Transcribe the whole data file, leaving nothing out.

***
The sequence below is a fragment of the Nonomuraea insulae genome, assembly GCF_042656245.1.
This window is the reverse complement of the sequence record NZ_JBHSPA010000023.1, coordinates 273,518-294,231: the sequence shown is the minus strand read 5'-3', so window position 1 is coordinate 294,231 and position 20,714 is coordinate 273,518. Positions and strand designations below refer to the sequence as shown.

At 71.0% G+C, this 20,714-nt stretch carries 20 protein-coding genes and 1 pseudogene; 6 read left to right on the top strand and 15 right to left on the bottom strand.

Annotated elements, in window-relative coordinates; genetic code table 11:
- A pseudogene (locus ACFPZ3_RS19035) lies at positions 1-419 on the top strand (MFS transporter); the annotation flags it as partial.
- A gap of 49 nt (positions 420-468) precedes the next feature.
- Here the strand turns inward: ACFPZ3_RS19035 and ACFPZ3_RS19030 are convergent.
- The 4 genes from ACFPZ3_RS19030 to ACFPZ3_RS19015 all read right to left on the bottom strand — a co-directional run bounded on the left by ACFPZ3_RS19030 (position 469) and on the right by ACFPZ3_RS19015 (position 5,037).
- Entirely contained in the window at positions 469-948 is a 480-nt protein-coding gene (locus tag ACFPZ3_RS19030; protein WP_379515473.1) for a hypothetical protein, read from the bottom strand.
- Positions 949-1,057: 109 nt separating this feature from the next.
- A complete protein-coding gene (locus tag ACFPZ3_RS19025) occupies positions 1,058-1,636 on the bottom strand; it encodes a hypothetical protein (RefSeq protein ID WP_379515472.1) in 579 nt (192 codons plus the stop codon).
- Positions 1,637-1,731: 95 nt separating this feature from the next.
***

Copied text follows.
The sequence below is a fragment of the Nonomuraea insulae genome, assembly GCF_042656245.1.
This window is the reverse complement of the sequence record NZ_JBHSPA010000023.1, coordinates 273,518-294,231: the sequence shown is the minus strand read 5'-3', so window position 1 is coordinate 294,231 and position 20,714 is coordinate 273,518. Positions and strand designations below refer to the sequence as shown.

At 71.0% G+C, this 20,714-nt stretch carries 20 protein-coding genes and 1 pseudogene; 6 read left to right on the top strand and 15 right to left on the bottom strand.

Annotated elements, in window-relative coordinates; genetic code table 11:
- A pseudogene (locus ACFPZ3_RS19035) lies at positions 1-419 on the top strand (MFS transporter); the annotation flags it as partial.
- A gap of 49 nt (positions 420-468) precedes the next feature.
- Here the strand turns inward: ACFPZ3_RS19035 and ACFPZ3_RS19030 are convergent.
- The 4 genes from ACFPZ3_RS19030 to ACFPZ3_RS19015 all read right to left on the bottom strand — a co-directional run bounded on the left by ACFPZ3_RS19030 (position 469) and on the right by ACFPZ3_RS19015 (position 5,037).
- Entirely contained in the window at positions 469-948 is a 480-nt protein-coding gene (locus tag ACFPZ3_RS19030; protein WP_379515473.1) for a hypothetical protein, read from the bottom strand.
- Positions 949-1,057: 109 nt separating this feature from the next.
- A complete protein-coding gene (locus tag ACFPZ3_RS19025) occupies positions 1,058-1,636 on the bottom strand; it encodes a hypothetical protein (RefSeq protein ID WP_379515472.1) in 579 nt (192 codons plus the stop codon).
- Positions 1,637-1,731: 95 nt separating this feature from the next.